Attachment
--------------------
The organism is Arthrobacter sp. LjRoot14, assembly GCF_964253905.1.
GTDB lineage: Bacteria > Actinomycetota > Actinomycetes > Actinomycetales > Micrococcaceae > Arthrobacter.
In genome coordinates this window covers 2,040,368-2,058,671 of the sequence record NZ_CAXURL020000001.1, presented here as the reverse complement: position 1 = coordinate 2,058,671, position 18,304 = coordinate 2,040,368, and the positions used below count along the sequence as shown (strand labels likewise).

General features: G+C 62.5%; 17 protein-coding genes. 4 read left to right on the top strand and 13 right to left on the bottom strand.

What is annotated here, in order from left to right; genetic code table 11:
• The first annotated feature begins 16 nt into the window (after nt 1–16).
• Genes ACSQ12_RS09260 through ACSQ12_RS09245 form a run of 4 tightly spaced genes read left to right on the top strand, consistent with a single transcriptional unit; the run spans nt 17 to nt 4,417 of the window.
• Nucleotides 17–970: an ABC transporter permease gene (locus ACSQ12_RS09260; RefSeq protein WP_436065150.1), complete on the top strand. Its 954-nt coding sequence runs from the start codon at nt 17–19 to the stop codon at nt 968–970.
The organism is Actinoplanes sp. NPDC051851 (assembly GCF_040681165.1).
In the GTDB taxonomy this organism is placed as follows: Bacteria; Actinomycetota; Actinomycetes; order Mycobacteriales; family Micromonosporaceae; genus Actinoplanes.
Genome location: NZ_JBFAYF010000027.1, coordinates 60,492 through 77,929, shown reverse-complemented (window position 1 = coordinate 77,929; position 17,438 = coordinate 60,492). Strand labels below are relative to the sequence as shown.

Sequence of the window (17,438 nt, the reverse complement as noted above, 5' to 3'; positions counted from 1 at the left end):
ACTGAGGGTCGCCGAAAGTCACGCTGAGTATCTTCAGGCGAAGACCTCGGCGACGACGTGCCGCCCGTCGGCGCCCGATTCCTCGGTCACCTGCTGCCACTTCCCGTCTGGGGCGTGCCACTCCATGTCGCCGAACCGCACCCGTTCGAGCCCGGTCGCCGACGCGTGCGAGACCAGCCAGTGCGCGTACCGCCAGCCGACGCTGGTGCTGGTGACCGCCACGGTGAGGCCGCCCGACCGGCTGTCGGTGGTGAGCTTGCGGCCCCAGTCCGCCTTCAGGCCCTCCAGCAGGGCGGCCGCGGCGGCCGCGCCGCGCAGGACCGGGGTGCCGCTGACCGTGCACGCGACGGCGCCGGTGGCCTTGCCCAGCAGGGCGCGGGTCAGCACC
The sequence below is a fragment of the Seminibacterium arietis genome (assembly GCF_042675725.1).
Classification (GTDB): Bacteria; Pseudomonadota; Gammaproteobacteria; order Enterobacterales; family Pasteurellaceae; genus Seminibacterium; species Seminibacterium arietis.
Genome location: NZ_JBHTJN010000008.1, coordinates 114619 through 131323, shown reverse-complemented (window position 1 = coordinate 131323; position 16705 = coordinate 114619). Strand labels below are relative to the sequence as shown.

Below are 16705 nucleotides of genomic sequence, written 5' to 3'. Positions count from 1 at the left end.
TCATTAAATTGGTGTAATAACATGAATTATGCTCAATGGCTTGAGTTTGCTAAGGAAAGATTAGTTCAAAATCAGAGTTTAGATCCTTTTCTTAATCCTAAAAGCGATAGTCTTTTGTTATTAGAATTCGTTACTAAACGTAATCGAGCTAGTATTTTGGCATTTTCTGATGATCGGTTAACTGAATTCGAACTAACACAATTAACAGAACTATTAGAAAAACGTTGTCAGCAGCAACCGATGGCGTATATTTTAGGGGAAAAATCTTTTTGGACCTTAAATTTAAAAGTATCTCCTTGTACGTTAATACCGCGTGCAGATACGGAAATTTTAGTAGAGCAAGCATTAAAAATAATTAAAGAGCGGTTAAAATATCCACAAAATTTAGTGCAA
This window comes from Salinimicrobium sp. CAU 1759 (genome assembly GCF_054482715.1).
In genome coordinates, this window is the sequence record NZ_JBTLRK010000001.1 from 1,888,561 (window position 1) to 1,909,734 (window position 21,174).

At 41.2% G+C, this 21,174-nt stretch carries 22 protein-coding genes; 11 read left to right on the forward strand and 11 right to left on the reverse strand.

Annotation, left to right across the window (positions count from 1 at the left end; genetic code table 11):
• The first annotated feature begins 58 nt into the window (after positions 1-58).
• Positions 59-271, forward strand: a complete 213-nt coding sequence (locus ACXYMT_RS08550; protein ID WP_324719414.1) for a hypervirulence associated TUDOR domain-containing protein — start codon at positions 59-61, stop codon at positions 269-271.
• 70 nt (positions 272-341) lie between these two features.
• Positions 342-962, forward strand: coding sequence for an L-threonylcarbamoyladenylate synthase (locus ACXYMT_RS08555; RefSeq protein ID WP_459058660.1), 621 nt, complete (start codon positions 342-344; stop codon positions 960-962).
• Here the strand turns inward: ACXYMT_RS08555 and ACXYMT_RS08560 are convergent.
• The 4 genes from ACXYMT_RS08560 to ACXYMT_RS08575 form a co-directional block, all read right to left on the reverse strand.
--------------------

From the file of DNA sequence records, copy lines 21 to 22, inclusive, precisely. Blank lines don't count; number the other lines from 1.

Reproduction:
At 41.2% G+C, this 21,174-nt stretch carries 22 protein-coding genes; 11 read left to right on the forward strand and 11 right to left on the reverse strand.

Annotation, left to right across the window (positions count from 1 at the left end; genetic code table 11):